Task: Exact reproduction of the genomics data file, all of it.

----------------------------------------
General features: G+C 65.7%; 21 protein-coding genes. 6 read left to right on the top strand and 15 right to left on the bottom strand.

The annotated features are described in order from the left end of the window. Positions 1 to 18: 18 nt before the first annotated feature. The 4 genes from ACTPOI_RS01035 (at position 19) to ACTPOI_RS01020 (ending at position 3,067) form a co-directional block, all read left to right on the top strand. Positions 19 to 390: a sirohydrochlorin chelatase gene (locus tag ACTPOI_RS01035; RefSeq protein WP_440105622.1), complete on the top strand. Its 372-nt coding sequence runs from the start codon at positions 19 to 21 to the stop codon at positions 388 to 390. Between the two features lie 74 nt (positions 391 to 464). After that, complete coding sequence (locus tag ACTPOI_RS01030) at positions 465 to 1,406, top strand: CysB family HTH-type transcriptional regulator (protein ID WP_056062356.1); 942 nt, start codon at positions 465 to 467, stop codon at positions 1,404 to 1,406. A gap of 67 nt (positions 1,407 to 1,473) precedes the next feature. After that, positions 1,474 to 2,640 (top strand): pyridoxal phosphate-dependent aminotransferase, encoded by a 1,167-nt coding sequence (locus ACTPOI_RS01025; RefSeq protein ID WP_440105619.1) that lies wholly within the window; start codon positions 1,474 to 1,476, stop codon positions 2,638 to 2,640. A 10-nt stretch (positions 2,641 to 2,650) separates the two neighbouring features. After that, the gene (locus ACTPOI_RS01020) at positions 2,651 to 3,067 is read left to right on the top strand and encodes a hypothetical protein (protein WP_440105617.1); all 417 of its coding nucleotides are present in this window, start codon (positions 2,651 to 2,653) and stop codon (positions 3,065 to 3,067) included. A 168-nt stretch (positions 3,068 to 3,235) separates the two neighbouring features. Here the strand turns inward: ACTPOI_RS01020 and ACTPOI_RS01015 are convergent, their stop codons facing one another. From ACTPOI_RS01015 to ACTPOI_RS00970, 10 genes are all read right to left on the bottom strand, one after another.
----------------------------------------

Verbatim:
General features: G+C 65.7%; 21 protein-coding genes. 6 read left to right on the top strand and 15 right to left on the bottom strand.

The annotated features are described in order from the left end of the window. Positions 1 to 18: 18 nt before the first annotated feature. The 4 genes from ACTPOI_RS01035 (at position 19) to ACTPOI_RS01020 (ending at position 3,067) form a co-directional block, all read left to right on the top strand. Positions 19 to 390: a sirohydrochlorin chelatase gene (locus tag ACTPOI_RS01035; RefSeq protein WP_440105622.1), complete on the top strand. Its 372-nt coding sequence runs from the start codon at positions 19 to 21 to the stop codon at positions 388 to 390. Between the two features lie 74 nt (positions 391 to 464). After that, complete coding sequence (locus tag ACTPOI_RS01030) at positions 465 to 1,406, top strand: CysB family HTH-type transcriptional regulator (protein ID WP_056062356.1); 942 nt, start codon at positions 465 to 467, stop codon at positions 1,404 to 1,406. A gap of 67 nt (positions 1,407 to 1,473) precedes the next feature. After that, positions 1,474 to 2,640 (top strand): pyridoxal phosphate-dependent aminotransferase, encoded by a 1,167-nt coding sequence (locus ACTPOI_RS01025; RefSeq protein ID WP_440105619.1) that lies wholly within the window; start codon positions 1,474 to 1,476, stop codon positions 2,638 to 2,640. A 10-nt stretch (positions 2,641 to 2,650) separates the two neighbouring features. After that, the gene (locus ACTPOI_RS01020) at positions 2,651 to 3,067 is read left to right on the top strand and encodes a hypothetical protein (protein WP_440105617.1); all 417 of its coding nucleotides are present in this window, start codon (positions 2,651 to 2,653) and stop codon (positions 3,065 to 3,067) included. A 168-nt stretch (positions 3,068 to 3,235) separates the two neighbouring features. Here the strand turns inward: ACTPOI_RS01020 and ACTPOI_RS01015 are convergent, their stop codons facing one another. From ACTPOI_RS01015 to ACTPOI_RS00970, 10 genes are all read right to left on the bottom strand, one after another.